Amid the current debate about diversity of belief there have been Perspectives articles from an atheist (Ernie Barrington), an agnostic (Richard Randerson) and an unbeliever who is neither an atheist nor a humanist nor a rationalist (John Roughan).
There have been references to Christianity and to "traditional Christians", but - as is so often the case - the "traditional"(or better, the "orthodox") Christian voice has not been heard.
One might well object that an Anglican bishop should be able to be counted on to provide just such an orthodox Christian perspective but sadly this has not been the case. If Christians from other denominations find this galling, as many of the letters to the editor indicate, imagine how Anglicans find it.
Most Anglicans believe in a supreme being, the trinitarian God of the creeds and The 39 Articles of Religion, and long to hear their leadership publicly affirm it.
The position Bishop Randerson has adopted, if I understand him correctly, is a rather hopeful intermediate one between atheism and what he calls "traditional Christian belief in a supreme being".
However, his use of the word agnostic has proven unhelpful to him because, while technically correct in the sense he uses it, it has placed him closer in most people's eyes - mine included - to atheism than to Christian belief.
Regardless of how hard Bishop Randerson has tried to nuance his position as a believer in god (with a little "g"), he has left little doubt that he no longer believes in the one God of the creeds. What is unclear is how what he does believe in - "love" or "spirit" - constitutes any form of divinity at all.
Christianity is a revealed religion. Christians, like Jews, believe that God is the creator and sustainer of the universe, and that he has revealed himself in his mighty acts in history. Unlike Jews, Christians believe that God's supreme revelation of himself was in his son, Jesus Christ, whose life, death, resurrection and ascension testify to God's great love for his whole creation, and his determination to deal with sin and evil and redeem creation according to his loving purposes.
The Bible records this as good news (the meaning of "gospel") and Christians are called to bear witness to it, in word and in deed, as they live lives transformed by the power of God's Holy Spirit.
That Christians have often failed miserably to do so does not alter the fact that what God has revealed of himself, and the way he has prescribed for humans to live, is wholly good.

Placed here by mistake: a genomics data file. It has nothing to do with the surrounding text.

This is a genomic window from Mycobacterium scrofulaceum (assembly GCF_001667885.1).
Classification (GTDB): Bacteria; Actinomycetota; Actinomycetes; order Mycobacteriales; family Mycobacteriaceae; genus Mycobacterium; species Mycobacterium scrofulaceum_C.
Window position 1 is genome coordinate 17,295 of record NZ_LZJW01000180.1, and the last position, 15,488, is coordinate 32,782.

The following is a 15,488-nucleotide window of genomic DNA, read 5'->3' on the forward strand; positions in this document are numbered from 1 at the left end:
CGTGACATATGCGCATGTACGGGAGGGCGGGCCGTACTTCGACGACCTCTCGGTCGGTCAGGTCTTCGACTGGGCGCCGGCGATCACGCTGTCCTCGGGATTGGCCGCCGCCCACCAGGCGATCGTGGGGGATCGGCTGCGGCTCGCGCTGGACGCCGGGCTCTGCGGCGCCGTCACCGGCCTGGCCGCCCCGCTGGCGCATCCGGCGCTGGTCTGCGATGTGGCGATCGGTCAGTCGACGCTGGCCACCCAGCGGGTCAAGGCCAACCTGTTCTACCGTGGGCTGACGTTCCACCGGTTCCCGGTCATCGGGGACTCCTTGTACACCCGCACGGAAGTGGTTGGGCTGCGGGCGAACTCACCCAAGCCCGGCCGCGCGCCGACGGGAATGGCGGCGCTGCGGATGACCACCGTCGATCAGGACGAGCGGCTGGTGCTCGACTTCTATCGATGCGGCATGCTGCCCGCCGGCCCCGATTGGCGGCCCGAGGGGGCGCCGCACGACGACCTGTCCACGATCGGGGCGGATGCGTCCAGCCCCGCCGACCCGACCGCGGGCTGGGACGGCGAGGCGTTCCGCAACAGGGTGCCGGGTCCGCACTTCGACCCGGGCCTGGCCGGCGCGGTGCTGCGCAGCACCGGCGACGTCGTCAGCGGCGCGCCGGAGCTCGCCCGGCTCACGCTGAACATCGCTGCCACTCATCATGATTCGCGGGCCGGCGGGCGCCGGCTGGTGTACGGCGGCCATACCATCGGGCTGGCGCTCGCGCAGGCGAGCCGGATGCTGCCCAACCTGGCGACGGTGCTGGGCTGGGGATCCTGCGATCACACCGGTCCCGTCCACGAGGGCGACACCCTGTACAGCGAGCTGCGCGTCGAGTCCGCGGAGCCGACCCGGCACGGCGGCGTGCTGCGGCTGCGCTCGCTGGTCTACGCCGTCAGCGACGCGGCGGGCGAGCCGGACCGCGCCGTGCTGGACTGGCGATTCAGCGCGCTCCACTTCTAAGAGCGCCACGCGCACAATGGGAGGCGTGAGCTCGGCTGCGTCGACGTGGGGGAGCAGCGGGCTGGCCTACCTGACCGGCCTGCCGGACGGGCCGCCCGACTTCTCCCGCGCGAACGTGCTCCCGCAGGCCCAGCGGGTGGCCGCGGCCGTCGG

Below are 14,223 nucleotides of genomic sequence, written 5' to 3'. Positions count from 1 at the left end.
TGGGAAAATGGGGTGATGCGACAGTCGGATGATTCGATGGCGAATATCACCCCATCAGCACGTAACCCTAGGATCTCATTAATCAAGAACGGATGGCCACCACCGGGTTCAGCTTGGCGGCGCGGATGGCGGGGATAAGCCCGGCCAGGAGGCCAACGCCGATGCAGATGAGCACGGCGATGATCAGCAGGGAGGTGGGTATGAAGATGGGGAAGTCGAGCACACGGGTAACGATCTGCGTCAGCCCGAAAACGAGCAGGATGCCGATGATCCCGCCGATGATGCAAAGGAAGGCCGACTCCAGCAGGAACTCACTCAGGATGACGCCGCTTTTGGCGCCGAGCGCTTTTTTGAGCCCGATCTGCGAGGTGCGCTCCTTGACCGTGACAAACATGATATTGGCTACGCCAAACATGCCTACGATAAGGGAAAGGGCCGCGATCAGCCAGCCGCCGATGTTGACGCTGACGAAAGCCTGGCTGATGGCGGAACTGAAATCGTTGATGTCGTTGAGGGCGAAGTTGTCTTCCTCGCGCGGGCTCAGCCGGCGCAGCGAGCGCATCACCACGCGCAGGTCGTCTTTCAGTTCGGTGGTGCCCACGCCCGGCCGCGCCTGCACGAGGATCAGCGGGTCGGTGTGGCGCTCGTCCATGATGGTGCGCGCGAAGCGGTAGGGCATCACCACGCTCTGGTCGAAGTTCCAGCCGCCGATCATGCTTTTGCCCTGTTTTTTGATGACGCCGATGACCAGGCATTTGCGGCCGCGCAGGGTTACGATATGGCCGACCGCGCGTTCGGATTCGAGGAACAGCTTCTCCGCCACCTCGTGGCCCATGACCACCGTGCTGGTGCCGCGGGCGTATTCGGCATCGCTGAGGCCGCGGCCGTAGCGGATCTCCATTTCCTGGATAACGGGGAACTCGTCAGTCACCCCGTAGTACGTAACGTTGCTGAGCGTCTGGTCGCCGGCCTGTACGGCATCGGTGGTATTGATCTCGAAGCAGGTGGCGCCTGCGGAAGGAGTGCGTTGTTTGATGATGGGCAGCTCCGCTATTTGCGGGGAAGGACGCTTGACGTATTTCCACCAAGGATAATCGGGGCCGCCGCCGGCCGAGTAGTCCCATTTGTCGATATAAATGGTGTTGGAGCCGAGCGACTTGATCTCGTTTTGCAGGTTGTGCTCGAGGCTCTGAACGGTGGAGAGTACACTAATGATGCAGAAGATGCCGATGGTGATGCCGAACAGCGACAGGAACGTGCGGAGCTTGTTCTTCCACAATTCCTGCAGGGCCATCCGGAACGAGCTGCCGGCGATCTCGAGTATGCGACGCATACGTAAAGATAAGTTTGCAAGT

The significance of Christianity being a revealed religion is that you must either accept its truths as revealed in history and recorded in the Bible, or reject them.
Christianity allows that everyone has the right to make that choice, albeit at their eternal peril.
The Christian is bound to respect the right of the atheist to reject God, and the agnostic to refuse to commit either way. Christians must also accept that people will choose to follow other gods.
Apropos the proposed national diversity statement, therefore; neither atheists nor agnostics, nor unbelievers, nor people of other faiths should have anything to fear from orthodox Christianity.
There is nothing in the New Testament which advocates the spread of the Gospel by force or oppression, or the suppression or persecution of other faiths. Those who have claimed or acted otherwise have erred badly.
Conversely, I do not see that Christians have anything to fear from the national diversity statement either, so long as it does all that Bishop Randerson claims it will do.
While Christianity allows individuals the right to freely accept or reject its teachings, it does not allow for those who profess Christian faith to pick and choose between the bits they like and the bits they don't.
Those who call themselves Christians but choose to reject essential tenets of the Christian faith have, from the beginning, been called heretics (from the Greek word meaning "able to choose").
A heretic is one who has chosen a different, and therefore wrong belief. So, to reject the doctrine of God's personhood, or that he is a supreme being, is heretical.
Orthodox Christianity is a coherent belief system. You simply cannot remove God the Father, replace him with an abstraction such as "love" or "spirit", and claim you have not lost anything.
Remove God from Christianity and all the central Christian doctrines fall over like dominoes. Not only is this true at a theological level, it is true of Christian praxis too.
How do you worship these substitutes for God? Why would you want to and what good would it do? What about prayer or Holy Communion? These no longer have any object or meaning.
No wonder those Christian churches which have abandoned orthodox faith are those which are in rapid decline while those which are not ashamed of the Gospel and believe in the love and power of God to save continue to experience dynamic growth.
All New Zealanders should welcome religious tolerance, but religious compromise is not something that should be required of anyone. All religions, atheism and agnosticism too, make their own exclusive truth claims.
There is no reason these should not be allowed to be respectfully expressed in public. I hope and pray that the national diversity statement will guarantee this.
* The Reverend Michael Hewat is vicar of the West Hamilton Anglican Parish.